WE SHOULDN’T count on the housing market to carry America back into economic uplands.
Last week, Federal Reserve Chairman Ben Bernanke sent a white paper to Congress outlining possible reforms to current housing policies. The paper proposes converting bank-owned properties into rental units and reducing borrowing costs for owners who are at risk of default. Some experimentation along these lines makes sense, but attempts to rejigger the market only go so far — and the barriers to success are high.
Bernanke’s frustration with housing is understandable. The seasonally adjusted Case-Shiller price data for October 2011 showed a decline from the previous month in 16 out of 20 markets, including Greater Boston. The housing market malaise weighs on the larger economy because low prices mean fewer construction jobs and because homeowners spend less when they feel less wealthy.
Yet while macroeconomic conditions might improve if the housing market perked up, it’s not obvious that the government should look for ways to artificially push up home prices.
Low housing prices means greater housing affordability, and current prices are closer to what market fundamentals would justify than the inflated prices of five years ago were. We overbuilt by nearly 3 million housing units during the boom, so we cannot avoid a painful period of limited construction that allows demand to catch up with supply.
The paper proposes converting bank-owned real estate into rental housing to reduce the stock of vacant homes.
Because the Federal Reserve knows the limits of government policy-making, it’s focusing its attention on two narrow problem areas: the large supply of vacant homes, and the ample number of owners potentially facing foreclosure.
The paper proposes converting bank-owned real estate into rental housing to reduce the stock of vacant homes. America does need to turn towards renting after an undue emphasis on owner occupancy. But our current vast supply of vacant housing was built to be owned, not rented, and conversion is quite difficult.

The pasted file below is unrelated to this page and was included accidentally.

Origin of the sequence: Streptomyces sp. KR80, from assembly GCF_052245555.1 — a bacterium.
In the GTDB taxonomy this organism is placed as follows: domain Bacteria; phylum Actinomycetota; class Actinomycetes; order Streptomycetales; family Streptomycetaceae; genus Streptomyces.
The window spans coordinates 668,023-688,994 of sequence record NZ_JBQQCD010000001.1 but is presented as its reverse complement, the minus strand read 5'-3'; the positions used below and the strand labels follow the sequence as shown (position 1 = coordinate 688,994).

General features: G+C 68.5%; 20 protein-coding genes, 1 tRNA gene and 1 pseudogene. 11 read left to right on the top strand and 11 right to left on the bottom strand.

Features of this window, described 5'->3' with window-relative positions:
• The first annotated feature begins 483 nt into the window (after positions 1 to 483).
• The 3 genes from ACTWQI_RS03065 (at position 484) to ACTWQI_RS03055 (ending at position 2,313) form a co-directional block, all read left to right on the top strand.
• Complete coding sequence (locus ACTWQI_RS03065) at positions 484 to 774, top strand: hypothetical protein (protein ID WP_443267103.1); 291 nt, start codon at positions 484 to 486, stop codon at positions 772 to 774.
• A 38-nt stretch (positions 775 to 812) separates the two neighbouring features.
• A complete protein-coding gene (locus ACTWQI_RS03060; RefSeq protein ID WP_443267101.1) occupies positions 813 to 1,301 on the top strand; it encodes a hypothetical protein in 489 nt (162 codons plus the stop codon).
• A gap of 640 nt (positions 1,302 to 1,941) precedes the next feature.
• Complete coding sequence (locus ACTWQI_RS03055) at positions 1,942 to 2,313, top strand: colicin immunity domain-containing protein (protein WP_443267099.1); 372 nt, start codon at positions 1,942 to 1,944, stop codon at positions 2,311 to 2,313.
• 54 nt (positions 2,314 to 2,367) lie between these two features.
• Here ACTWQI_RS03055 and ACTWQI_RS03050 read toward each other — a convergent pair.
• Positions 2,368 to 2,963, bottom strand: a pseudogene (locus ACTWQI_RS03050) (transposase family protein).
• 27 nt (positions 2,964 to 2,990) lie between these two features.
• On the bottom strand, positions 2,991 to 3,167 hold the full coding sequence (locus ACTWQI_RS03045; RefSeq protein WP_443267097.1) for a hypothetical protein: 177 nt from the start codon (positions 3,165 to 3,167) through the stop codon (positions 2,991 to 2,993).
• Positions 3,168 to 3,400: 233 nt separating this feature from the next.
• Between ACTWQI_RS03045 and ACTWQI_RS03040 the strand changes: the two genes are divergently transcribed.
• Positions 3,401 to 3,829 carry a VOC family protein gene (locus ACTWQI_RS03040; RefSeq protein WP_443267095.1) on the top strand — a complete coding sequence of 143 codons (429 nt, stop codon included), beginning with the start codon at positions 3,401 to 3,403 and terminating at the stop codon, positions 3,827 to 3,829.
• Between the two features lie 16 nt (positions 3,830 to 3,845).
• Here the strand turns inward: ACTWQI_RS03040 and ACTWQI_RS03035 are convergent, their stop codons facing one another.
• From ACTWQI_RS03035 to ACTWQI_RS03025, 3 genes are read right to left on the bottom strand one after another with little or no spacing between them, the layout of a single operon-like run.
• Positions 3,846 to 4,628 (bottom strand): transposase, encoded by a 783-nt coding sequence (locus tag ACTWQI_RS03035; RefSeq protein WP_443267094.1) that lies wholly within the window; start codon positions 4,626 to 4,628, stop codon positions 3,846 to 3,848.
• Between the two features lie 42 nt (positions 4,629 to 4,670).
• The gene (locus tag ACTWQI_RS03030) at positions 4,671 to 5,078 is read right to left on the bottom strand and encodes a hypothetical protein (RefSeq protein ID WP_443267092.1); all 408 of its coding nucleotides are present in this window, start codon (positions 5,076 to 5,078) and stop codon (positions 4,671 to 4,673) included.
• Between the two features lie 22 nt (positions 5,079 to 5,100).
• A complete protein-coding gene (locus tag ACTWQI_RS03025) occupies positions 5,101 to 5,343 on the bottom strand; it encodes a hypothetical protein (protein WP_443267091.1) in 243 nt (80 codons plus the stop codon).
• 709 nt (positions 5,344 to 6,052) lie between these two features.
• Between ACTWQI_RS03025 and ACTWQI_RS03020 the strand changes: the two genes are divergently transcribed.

As landlords know, renting is a tricky business that is made easier with compact, ideally multi-family units – like Boston’s triple-deckers, unlike newly vacant homes built in exurbia. There is a close connection between housing type and ownership. More than 85 percent of single-family detached houses are owner-occupied, while more than 85 percent of units in large multi-family buildings are rented.
The Fed’s proposal may hold some promise in denser areas of Boston and adjacent cities and towns, but it quickly breaks down in more outlying areas. Renting single-family detached houses is difficult, because renters don’t have the right incentives to provide the sweat equity that homes need. Some estimates suggest that homes lose 1 percent of their value each year when rented, and those are homes selected for the rental market. Newly constructed exurban homes have far more potential downside, especially if they are hard for landlords to monitor.
Despite the dangers, I’d support a modest experimental rental program, if it can be done without subsidy. Maybe the government could run an auction, but sell only if rental companies exceed a certain price.
The Fed paper’s second primary proposal is to modify loans for owners who owe more on their mortgages than their homes are worth. Other programs have tried this already, with limited success, but the Fed suggests further steps to help homeowners, such as eliminating the refinancing fees that the government-controlled Fannie Mae and Freddie Mac charge in certain riskier situations. Freddie and Fannie might also refinance underwater loans made by private lenders.
While the Fed should want to help distressed borrowers, we should be wary of imposing more financial risks on Fannie and Freddie. Taxpayers are already out hundreds of billions of dollars because of past risky mortgages. I favor a simple cash payment of under $10,000 to ease the pain for foreclosed families; that form of aid provides humanitarian relief without keeping people in homes that they can’t afford.
Even if Fannie and Freddie modify many distressed loans, that won’t rekindle the housing market. Real housing prices did not rise between 1991 and 1998, when our economy roared after the last housing bust. We don’t need another new housing boom to bring America back.
Try BostonGlobe.com today and get two weeks FREE. Edward L. Glaeser, a professor of economics at Harvard University, is author of “The Triumph of the City.’’ His column appears regularly in the Globe.